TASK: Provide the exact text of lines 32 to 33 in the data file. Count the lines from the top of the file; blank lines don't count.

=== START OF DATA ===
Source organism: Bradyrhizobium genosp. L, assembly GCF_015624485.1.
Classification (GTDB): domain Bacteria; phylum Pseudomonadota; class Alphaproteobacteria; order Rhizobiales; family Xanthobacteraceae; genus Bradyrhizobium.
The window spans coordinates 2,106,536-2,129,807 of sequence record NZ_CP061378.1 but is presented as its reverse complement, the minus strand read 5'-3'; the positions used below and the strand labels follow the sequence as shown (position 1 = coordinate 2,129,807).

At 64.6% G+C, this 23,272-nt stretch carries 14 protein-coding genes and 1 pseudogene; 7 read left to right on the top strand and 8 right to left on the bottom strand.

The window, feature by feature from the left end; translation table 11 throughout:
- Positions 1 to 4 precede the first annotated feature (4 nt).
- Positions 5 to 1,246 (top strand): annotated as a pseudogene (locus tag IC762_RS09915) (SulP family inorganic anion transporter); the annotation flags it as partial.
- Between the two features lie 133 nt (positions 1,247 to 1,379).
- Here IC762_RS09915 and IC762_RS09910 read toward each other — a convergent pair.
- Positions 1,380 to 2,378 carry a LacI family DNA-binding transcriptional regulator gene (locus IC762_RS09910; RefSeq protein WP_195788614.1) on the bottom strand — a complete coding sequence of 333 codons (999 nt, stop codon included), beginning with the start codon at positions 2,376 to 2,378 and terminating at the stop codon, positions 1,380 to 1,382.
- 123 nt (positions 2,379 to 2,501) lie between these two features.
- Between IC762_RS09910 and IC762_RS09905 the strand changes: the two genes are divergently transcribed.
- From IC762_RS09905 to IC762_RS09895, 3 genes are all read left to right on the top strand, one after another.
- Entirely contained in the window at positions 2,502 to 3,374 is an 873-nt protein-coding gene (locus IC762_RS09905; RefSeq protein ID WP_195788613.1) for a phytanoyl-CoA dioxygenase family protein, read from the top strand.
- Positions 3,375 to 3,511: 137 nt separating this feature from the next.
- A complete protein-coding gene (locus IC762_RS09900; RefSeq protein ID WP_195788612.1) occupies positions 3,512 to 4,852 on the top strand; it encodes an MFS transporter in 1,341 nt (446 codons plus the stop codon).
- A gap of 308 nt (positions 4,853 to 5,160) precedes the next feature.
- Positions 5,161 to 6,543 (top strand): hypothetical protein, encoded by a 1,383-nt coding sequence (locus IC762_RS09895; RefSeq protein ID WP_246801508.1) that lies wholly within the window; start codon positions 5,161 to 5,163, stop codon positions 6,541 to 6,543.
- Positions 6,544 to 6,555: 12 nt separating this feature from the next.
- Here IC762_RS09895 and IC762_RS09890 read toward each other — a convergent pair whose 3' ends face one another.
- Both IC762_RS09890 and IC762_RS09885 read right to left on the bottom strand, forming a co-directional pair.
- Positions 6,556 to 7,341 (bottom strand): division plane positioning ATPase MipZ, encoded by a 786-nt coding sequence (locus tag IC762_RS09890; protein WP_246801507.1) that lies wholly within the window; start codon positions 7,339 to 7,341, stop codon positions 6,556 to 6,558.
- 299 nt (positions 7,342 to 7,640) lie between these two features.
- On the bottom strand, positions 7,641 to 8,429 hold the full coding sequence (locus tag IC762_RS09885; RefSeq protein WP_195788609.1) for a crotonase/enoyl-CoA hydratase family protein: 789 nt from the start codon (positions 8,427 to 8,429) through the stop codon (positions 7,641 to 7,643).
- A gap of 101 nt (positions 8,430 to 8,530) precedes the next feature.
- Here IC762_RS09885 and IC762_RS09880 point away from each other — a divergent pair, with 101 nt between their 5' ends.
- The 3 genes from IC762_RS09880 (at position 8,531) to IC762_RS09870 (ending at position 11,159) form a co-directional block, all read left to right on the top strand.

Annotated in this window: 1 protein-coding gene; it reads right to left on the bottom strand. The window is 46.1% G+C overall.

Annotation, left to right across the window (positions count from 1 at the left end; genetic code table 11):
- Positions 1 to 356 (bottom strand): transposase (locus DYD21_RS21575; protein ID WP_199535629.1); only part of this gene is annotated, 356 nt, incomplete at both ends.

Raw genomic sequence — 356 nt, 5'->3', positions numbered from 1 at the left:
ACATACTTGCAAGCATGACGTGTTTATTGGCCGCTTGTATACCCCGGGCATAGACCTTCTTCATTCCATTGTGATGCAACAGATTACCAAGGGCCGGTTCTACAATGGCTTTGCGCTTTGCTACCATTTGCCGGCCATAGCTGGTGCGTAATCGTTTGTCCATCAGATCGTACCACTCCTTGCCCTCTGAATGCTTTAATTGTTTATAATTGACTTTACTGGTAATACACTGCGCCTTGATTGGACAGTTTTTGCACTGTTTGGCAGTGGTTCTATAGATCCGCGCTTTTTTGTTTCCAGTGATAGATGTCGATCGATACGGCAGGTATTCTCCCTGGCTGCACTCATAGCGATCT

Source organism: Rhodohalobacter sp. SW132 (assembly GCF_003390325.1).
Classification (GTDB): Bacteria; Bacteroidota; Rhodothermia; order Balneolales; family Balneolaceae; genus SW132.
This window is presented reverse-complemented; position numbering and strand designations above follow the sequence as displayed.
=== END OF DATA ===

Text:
ACATACTTGCAAGCATGACGTGTTTATTGGCCGCTTGTATACCCCGGGCATAGACCTTCTTCATTCCATTGTGATGCAACAGATTACCAAGGGCCGGTTCTACAATGGCTTTGCGCTTTGCTACCATTTGCCGGCCATAGCTGGTGCGTAATCGTTTGTCCATCAGATCGTACCACTCCTTGCCCTCTGAATGCTTTAATTGTTTATAATTGACTTTACTGGTAATACACTGCGCCTTGATTGGACAGTTTTTGCACTGTTTGGCAGTGGTTCTATAGATCCGCGCTTTTTTGTTTCCAGTGATAGATGTCGATCGATACGGCAGGTATTCTCCCTGGCTGCACTCATAGCGATCT

Source organism: Rhodohalobacter sp. SW132 (assembly GCF_003390325.1).